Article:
A four line resume with no employment history landed Joe Luther a job as the landscape and horticulture instructor at the Central Pennsylvania Institute of Science and Technology in 2009. Fast-forward eight years, the man who never thought he’d end up in education has been recognized as the national career technical teacher of the year.
In early December, Luther traveled to Nashville, Tenn., to accept the Carl J. Schaefer Memorial Award. The National Occupational Competency Testing Institute board of trustees presented the personalized award to Luther along with $500 to be used toward tuition, room and board, books or any other educational-related expenses.
“I was honored, but as much as I was honored for it, it all goes back to my current students, former students and their parents and guardians. They trusted in me to take their sons and daughters to another level. They deserve it as much as I do,” Luther said.
Luther, 35, founded his own landscaping business at 17 years old after being the “neighborhood grass kid” for the previous five years. In addition to the local work, Luther said his uncle, who lived in Pittsburgh, influenced him to pursue a career in landscaping.
Premium content for only $0.99
For the most comprehensive local coverage, subscribe today.
“He had a very successful landscape business and this guy was 100 percent Italian. I remember mowing his lawn four times because I didn’t have the stripes right. If you want to talk about attention to detail, that was this guy and I fell in love with it,” Luther said. “That’s what I wanted to do and that’s what I decided to do.”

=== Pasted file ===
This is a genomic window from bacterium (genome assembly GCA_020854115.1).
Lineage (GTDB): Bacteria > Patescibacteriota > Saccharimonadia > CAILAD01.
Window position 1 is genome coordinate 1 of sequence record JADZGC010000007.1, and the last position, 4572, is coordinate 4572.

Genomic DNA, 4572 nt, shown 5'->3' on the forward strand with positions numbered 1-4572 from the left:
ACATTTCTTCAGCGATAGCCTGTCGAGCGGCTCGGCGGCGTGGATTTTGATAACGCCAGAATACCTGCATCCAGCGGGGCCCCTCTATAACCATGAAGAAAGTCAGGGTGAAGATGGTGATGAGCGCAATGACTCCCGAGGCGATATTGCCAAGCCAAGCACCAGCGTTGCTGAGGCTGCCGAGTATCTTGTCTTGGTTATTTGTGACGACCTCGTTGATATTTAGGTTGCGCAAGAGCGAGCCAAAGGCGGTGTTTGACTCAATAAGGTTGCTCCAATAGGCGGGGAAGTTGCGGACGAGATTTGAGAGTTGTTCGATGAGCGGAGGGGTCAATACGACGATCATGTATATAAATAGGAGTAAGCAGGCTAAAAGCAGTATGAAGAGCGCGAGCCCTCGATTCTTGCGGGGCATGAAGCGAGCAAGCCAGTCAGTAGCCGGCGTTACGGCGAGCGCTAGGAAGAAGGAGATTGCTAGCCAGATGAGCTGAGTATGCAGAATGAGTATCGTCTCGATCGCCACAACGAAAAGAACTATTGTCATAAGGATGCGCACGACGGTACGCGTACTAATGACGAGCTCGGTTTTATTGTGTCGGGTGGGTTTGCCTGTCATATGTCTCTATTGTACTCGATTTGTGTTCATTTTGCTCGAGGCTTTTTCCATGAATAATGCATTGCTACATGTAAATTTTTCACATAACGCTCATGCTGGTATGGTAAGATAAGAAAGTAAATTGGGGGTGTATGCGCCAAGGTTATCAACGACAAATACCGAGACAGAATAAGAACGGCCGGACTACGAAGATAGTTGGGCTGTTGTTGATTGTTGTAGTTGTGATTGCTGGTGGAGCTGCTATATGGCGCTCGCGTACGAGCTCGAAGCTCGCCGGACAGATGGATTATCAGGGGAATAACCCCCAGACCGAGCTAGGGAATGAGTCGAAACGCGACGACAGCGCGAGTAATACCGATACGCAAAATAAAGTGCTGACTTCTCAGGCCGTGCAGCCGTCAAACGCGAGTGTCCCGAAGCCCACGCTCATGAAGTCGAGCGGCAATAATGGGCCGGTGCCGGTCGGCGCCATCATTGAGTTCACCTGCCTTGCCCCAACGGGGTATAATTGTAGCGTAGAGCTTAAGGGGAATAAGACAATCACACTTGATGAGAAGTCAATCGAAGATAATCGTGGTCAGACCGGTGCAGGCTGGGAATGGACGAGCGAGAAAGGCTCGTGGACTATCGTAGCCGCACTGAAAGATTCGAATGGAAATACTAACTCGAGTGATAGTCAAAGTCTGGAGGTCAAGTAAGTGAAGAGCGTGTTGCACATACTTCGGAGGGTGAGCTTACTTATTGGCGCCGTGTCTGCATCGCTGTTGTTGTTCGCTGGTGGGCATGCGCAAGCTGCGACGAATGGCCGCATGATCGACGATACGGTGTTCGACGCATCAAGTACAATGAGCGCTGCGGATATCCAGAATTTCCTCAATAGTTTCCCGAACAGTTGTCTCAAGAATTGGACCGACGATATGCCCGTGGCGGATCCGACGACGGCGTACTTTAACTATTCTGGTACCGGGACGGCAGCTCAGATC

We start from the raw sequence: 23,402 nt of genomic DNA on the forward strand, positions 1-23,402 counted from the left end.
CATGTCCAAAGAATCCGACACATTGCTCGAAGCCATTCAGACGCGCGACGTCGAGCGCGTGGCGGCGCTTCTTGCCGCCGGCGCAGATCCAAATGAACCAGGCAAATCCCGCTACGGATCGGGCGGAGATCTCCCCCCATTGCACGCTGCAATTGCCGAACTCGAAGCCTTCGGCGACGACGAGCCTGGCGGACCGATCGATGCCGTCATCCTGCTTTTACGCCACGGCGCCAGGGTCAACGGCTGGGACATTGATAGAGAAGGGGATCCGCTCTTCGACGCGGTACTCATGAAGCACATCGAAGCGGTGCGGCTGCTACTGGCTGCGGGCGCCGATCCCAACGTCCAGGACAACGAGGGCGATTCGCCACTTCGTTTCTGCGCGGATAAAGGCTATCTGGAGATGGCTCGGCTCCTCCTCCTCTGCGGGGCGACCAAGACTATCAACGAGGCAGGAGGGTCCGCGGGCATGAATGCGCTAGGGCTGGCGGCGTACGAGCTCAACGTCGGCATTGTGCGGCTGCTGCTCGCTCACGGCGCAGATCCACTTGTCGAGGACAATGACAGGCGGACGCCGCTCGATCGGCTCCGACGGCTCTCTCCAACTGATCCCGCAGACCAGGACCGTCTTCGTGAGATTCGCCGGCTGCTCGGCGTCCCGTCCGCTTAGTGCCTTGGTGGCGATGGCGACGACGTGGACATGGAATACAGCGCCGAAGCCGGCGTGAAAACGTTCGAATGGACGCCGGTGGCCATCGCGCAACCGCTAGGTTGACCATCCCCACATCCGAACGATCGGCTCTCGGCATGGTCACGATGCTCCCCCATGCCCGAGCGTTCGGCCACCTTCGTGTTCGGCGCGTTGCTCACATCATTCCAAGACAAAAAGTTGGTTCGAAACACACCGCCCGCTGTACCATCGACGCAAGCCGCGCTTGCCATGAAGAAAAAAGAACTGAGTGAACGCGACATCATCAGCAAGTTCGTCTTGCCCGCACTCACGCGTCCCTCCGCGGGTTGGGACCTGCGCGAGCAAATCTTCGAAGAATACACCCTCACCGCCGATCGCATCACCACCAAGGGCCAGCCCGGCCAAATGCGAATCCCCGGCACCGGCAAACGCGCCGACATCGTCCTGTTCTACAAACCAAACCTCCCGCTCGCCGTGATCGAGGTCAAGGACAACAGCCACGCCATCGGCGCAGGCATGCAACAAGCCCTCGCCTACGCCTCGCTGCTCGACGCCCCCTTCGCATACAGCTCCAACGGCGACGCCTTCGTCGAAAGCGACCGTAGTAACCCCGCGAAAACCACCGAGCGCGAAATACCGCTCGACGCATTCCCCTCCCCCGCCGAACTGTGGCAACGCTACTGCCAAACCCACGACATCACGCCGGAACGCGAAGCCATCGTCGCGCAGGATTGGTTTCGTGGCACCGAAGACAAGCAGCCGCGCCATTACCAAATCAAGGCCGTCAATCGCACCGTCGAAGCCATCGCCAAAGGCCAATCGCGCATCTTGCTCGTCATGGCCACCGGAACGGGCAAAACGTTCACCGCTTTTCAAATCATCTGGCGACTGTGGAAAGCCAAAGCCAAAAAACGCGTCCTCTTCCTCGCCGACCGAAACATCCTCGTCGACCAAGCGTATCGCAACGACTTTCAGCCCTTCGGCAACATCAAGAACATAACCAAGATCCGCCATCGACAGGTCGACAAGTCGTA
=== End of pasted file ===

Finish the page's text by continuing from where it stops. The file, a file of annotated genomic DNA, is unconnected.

With the decision made, Luther said the final hurdle was getting his father to sign off on the business. The only stipulation was that Luther went to further his education, which he did at the Pennsylvania College of Technology to earn his associate degree in horticulture and landscape technology.
“I complained the entire time I was up there. I wanted to be done with school and wanted to be making money,” Luther said. “Looking back on it, I’m glad that I went because I learned so much more in those two years.”
Despite his complaints, Luther went on to earn his bachelor’s degree in workforce education from Penn State. Now, he’s pursuing his Master of Science with director certification. Having his life filled with education and schooling is something he never expected when he was growing up.
“My guidance counselor is currently rolling over in her grave right now knowing that I’m a teacher. I wasn’t going to go to college to teach; that just wasn’t me. I had no intentions of teaching ever,” Luther said.
That changed when Luther saw an advertisement for a landscaping position at CPI. He had a friend teaching there and decided to call him to get more information on the position. Thinking he had nothing to lose, Luther applied for the position and that is when he had to begin developing a resume for the first time.
MaryAnn Volders, the director of secondary education at CPI, said that she looked at Luther’s resume on a recommendation from the same person that Luther called to gather more information on the position.
“I can’t say that everybody would have got an interview based on his four line resume, but we really believe in meeting people and finding people that can really relate to students. When we got Joe in here for that interview, we knew that right away,” she said. “He knew horticultural landscaping, and he knew what it would take to make kids successful.”
Volders added that she probably would not have interviewed Luther if it were not for the recommendation.
“That was a lesson learned for me. I do not judge a book by its cover anymore,” Volders said.
Luther’s award was the second received by a teacher at CPI. Mindi Tobias, a dental assistant instructor, won the award in 2015.
“It makes everybody want to be better. We have a positive competition going on,” Volders said. “Mindi and Joe are great teachers. The opportunities they provide for their kids are unbelievable. It’s all about, how can we do the best job that we can to make our students ready to go out and work? They’re role models to the rest of the staff.”
Bret Pallotto: 814-231-4648